The Holocaust, what is the true depth of the word? As sad as it may seem, it had the most damaging effects on the human mind in history. Many horrific events consisting of genocide of Jews during World War II came to play during the Holocaust. Accounts of life during the genocide of the Jewish culture emerged among of which are Elie Wiesel’s memoir Night, Gen. Dwight D. Eisenhower’s Letters to George C. Marshall, Mein Kampf and The Jewish Peril books by Nazi leader Adolf Hitler. Moreover, the victims of the Holocaust were deeply affected by the trauma they encountered by such atrocity and brutality as described by its survivors.
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They were burning something. A lorry drew up at the pit and delivered its load-little children. Babies! Yes, I saw it-saw it with my own eyes...those children in the flames” (30). This quote shows how horrible and brutal the Holocaust was because innocent babies and adults were being burned for no reason. Unquestionably being involved in the Holocaust caused many effects forever changing the way the Jewish people view their faith and themselves.
In the book Night, there were many methods of survival for the prisoners including the most important which their faith was. A successful way to survive was generally keeping faith and many individuals kept their faith in their religion very strong despite the labor they endured. Adolf Hitler was one such man as he stated that “The Jew destroys the people both in religion and in morals. He who wishes to see that can see it, and him who refuses to see it no one can help” (The Jewish Peril). In consequence of these facts, Hitler believed that no God=no morality. For example, at one point during the Holocaust, a man named Akiba Drumer said,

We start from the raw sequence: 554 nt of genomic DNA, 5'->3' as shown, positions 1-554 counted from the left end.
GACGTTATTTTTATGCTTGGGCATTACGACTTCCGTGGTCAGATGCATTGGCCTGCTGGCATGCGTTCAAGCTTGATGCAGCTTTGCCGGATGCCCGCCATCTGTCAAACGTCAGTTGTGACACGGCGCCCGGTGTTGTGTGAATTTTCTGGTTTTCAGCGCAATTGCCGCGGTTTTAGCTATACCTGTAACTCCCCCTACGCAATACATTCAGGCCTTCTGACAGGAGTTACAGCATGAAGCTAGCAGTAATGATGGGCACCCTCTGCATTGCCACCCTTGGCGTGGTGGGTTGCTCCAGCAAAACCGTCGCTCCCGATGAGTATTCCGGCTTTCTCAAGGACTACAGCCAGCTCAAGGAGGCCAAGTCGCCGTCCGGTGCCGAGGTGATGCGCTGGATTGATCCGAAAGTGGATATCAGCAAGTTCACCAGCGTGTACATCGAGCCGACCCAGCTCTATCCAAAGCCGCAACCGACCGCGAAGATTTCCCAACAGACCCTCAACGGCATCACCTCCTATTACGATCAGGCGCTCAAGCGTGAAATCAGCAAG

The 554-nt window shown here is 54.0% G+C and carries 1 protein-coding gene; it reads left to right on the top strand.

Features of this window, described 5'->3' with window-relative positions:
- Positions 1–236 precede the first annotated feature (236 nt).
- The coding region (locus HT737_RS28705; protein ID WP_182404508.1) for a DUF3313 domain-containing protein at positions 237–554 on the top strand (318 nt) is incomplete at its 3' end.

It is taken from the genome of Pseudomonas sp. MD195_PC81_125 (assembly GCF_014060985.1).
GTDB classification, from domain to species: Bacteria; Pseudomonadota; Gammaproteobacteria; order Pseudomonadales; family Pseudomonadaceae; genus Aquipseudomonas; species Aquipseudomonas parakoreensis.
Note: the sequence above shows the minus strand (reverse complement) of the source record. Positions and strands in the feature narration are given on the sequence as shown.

“God is testing us. He wants to find out whether we can dominate our base instincts and kill the Satan within us. We have no right to despair. And if he punishes us relentlessly, it’s a sign that He loves us all the more” (Weisel 42).
In this quote, Weisel states how Drumer was a very religious Jewish Holocaust victim and how his faith in God was the only thing keeping him alive. Overtime throughout the book Night, he loses his faith in God leading to losing his will and ultimately dying. Likewise, Drumer shows how even the biggest faith in God can be stripped from a man eventually leaving them with nothing at all.
Likewise, throughout the Holocaust, Weisel’s faith is not permanently shattered. He loses faith in God along with most prisoners when his father dies. In addition, when he loses faith he loses his identity, decency, and humanity in himself. However, despite many tests of his humanity, he maintains his devotion to his father. As Wiesel states, “Once more the young men tied her up and gagged her” (24). This shows how a woman named Madame Schachter sees a huge fire and proclaims that everyone is going to die soon so the men begin to beat her in order to silence her. This also claims that the Jews have given up and are losing faith because of Schachter. Once the Jews lose faith in God, they begin to turn against one another and refuse to see the truth about their own faith. In Night, there were three primary methods of survival, and out of those three, faith was the most successful in keeping people alive, however prisoners also focused on food tremendously.
Food often killed more people than it actually saved for the people imprisoned in the camps. For example, a worker in one of the towns threw a little piece of bread into the cattle cars and eagerly watched everyone fight over the bread so they can have a mouthful. Wiesel witnessed a man killing his...